Because I was living at home at the time (and my parents were still employed), I was able to save big on rent yet again. They took it easy on me that first year, and I didn’t have to contribute much to bills since I was just getting started in my new career. Also, thanks to my frugal ways in college, I was sort of entrenched into following the minimalist lifestyle without even being fully conscious of it. So, while my peers were “dropping it like it’s hot” on new cars, toys, vacations, electronic gadgets, etc., I simply saved money.
A lot of it.
Sure, I would splurge on a new guitar every now and then… But that was pretty much my only “expensive” hobby.
However, by the end of December 2008, I would go on to make a massive mistake that would derail much of my financial progress for years to come… Along with my brother, I foolishly “invested” about $36,000 into buying a new luxury SUV for my father, financed over 3 years (luckily at 0% interest because of the crash!). It was my way of saying “thank you” for all the support over the years. And since I wasn’t paying rent, I felt guilty…
I wanted to do something grand for his 60th birthday party celebration.
Looking back, this was a tremendously stupid decision on my part (live and learn)… I should have known better since my father was not the type of person to appreciate such a gesture. In the end, this gift ended up causing more heartache than anything else… Today, I essentially have no relationship with my father and I have since taken over possession of the vehicle since he did not want it for himself…
Obviously, I would have been much better served to have invested that $36,000 into what was perhaps the “buying opportunity of a lifetime” in stocks and real estate, between 2008-2011…
By the end of 2008, I still had no clue how to invest money. But thanks to the financial crisis, my Roth IRA (which I had opened in college) was down about 50%. Nevertheless, I kept on investing into my retirement index funds. Although not much of an experienced investor at the time, I went with intuition which told me to keep buying since prices were “low”.
My Roth IRA finished 2008 valued at $2,444. Although I don’t have official records of my finances back then, I would venture to guess that I managed to save over $20,000 that first year out of school.
$20,000, in spite of my foolish purchase to close out the year…
The Next Few Years (2009-2010; Age 24-26)
By 2009, I still had no clue how to invest, but the stock market just kept getting hammered (seemingly everyday). Fortunately, by 2009, I was promoted to a full-time engineer and became eligible to invest in my company’s 401k plan, so I started funneling funds into that. In addition, I kept on feeding the Roth IRA, making sure to max that account out each and every year.
Later that year, I did start trading some stocks. I made some money on Apple (AAPL), and a few other ones such as Research in Motion (RIMM), or BlackBerry (BBRY) as it’s known today. Nothing to write home about, but profits are profits…
I finished my graduate degree in mid 2009. It took me 2 years, and this time around, I did have to pay a bulk of the tuition bill myself. Uncle Sam did help me out yet again, but the government aid wasn’t near as much as it was during my undergraduate years. Still, it was a major relief to get this task finally off of my shoulders. Without school and homework, my schedule greatly opened up and I now had a lot more time for a social life. For the first time in about 20 years, I welcomed with open arms the thought of NEVER having to go back to school ever again!
Up to this point, my financial journey was nothing atypical from the average worker… Sure, I probably saved more and splurged less than most, but my income wasn’t extraordinary and I really had no investments outside of my retirement accounts.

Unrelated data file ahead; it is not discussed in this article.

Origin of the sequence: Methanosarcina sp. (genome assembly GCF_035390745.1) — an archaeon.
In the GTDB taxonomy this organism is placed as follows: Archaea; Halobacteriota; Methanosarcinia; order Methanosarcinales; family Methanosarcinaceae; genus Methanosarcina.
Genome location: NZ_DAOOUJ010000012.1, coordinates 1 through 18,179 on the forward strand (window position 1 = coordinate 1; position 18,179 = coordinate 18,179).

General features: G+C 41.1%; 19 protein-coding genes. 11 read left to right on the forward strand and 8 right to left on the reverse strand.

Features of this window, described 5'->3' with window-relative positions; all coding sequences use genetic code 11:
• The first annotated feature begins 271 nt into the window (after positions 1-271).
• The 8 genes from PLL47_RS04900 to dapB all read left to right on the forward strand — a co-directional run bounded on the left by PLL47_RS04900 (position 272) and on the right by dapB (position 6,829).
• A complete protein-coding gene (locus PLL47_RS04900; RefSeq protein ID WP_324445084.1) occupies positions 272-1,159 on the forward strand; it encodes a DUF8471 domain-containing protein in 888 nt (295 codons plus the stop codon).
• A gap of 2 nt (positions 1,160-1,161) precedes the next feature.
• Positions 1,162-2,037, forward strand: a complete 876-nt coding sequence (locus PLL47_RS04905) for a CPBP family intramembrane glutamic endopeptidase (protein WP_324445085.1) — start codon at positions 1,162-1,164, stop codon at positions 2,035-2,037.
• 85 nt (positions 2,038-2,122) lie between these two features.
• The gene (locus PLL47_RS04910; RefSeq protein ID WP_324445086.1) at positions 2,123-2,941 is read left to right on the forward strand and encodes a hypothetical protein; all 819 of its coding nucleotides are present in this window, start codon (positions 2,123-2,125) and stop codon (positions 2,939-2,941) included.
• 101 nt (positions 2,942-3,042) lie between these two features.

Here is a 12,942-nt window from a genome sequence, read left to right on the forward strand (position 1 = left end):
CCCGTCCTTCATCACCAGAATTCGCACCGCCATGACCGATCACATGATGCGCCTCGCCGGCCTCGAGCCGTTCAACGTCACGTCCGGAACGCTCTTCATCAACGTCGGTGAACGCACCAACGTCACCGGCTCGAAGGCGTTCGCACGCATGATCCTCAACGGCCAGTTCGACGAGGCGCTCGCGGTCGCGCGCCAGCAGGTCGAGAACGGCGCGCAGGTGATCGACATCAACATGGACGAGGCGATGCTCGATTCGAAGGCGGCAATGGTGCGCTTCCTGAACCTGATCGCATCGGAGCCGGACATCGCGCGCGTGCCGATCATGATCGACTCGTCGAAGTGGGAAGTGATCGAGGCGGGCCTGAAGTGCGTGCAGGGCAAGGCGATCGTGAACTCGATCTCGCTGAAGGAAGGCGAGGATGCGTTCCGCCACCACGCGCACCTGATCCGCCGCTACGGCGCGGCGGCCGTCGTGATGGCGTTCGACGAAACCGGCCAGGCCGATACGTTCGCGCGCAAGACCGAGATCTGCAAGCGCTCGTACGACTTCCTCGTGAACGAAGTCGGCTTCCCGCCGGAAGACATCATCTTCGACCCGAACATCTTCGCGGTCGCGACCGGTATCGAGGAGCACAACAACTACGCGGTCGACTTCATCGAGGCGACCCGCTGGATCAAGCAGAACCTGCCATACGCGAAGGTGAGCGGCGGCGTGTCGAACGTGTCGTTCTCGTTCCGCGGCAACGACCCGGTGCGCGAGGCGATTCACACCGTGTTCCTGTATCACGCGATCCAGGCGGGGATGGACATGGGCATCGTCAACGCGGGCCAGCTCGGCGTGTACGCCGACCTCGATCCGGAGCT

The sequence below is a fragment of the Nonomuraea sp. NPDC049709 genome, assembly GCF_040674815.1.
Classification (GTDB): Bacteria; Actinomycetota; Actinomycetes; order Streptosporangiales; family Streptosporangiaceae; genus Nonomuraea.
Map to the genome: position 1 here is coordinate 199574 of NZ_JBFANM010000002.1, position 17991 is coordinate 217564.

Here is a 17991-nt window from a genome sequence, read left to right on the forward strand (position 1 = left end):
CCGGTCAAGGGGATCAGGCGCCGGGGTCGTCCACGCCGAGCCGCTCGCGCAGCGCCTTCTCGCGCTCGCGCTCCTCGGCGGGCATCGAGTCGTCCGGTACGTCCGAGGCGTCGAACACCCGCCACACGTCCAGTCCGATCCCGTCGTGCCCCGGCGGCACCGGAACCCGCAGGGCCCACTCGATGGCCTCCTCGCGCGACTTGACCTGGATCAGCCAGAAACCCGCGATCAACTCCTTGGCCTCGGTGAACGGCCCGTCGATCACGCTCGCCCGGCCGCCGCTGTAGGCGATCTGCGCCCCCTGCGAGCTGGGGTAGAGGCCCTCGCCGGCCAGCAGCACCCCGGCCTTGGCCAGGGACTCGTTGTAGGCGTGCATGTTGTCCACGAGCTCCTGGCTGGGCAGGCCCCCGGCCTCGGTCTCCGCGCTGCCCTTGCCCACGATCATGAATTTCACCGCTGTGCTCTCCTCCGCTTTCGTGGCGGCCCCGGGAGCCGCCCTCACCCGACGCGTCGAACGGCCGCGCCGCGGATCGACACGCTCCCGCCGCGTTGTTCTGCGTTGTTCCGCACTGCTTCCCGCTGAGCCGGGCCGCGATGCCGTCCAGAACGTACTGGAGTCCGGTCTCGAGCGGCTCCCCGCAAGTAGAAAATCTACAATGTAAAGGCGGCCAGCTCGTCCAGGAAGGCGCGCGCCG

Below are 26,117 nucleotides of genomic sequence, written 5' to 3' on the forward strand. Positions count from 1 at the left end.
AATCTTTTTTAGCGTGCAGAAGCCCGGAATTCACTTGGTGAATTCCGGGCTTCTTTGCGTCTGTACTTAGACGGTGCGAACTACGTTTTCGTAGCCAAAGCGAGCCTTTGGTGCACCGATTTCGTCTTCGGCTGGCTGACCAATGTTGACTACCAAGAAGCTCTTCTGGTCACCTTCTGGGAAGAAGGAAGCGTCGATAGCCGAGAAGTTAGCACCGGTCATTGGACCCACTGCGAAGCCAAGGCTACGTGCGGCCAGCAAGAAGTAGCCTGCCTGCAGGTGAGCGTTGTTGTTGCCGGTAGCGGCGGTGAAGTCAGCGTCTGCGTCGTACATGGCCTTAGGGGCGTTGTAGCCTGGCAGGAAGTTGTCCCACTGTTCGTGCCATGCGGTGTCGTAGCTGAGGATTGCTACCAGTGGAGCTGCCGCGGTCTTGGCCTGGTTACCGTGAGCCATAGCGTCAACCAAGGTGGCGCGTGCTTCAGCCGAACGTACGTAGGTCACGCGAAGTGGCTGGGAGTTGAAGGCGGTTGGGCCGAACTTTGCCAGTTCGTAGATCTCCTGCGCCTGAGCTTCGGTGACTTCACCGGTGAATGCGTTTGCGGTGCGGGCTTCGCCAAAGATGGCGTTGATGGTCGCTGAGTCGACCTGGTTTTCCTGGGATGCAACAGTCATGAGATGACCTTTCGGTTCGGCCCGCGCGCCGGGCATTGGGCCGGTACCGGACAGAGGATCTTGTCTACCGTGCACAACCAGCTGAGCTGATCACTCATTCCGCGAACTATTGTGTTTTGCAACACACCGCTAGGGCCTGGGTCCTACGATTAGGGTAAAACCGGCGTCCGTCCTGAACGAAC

During these early years, I can look back and clearly see that my focus was not on investing. Rather, the first few years of my working career were fixated on growing my career.
I worked extremely hard. As usual. Routinely, I would burn the midnight oil and would be the “first person into work and the last person to leave”. Quite often, I would leave the office after midnight, or well after the cleaning crew had checked out for the day.
I was THAT MOTIVATED and determined to succeed in my career.
Along the way, I started picking up a new software program that was gaining popularity in industry. Although the software tool was incredibly powerful, most engineers had no clue how to code in that language. This wasn’t a software you ever learned in school, like C++. Being so young and motivated, I dove headfirst into learning how to code in this language.
By the conclusion of 2010, I would say that I had become an expert in the software, and was one of the very few people in industry who knew how to utilize the tool to create much more than just a surface level program. I was able to make use of the software and increase my work efficiency by at least 10x… My work was starting to gain recognition and my bosses could see that I was a “rising star” in the company.
So, although my finances were still “average”, my career was clearly starting to take off. Back then, I had no concept of the idea of early retirement or early financial independence.
Those lifestyles were unknown to me at the time. I didn’t know a red pill existed. Like most of my peers, I continued to drink the blue Kool-Aid. I even used to believe that I would most definitely continue working as an engineer until I was 65. With that kind of line of thinking, it’s no wonder that I felt the need to dive headfirst into my career! My salary and survival were completely dependent on my employer (what a sucker I was back then, I know) so of course I concluded that I had better get really good at my job!
My retirement accounts closed out 2010 valued at $56,000. Although I don’t have official records, I believe my savings account had grown to around $50,000 by the conclusion of 2010. So, a total net worth valued at over $100,000 at age 26!
I wasn’t saving as much money, even though my salary was rapidly rising because I was on the hook for car payments throughout 2009 and 2010… My father also lost his job in 2010, went into depression, so I also had to start paying for his medical insurance bill (around $500/month or so). At the conclusion of 2010, I also still had one more year of car payments ($12,000) to deal with…
Luckily, I was still thrifty when it came to my own personal spending… I must have really clamped down on spending because the bills were starting to rack up and you could say that 2009-2010 were pretty stressful times…
The downturn in the economy was also forcing those of us still lucky enough to have jobs to be even more dedicated than ever before… I worked a lot of late hours during the early years of my career…
To be continued…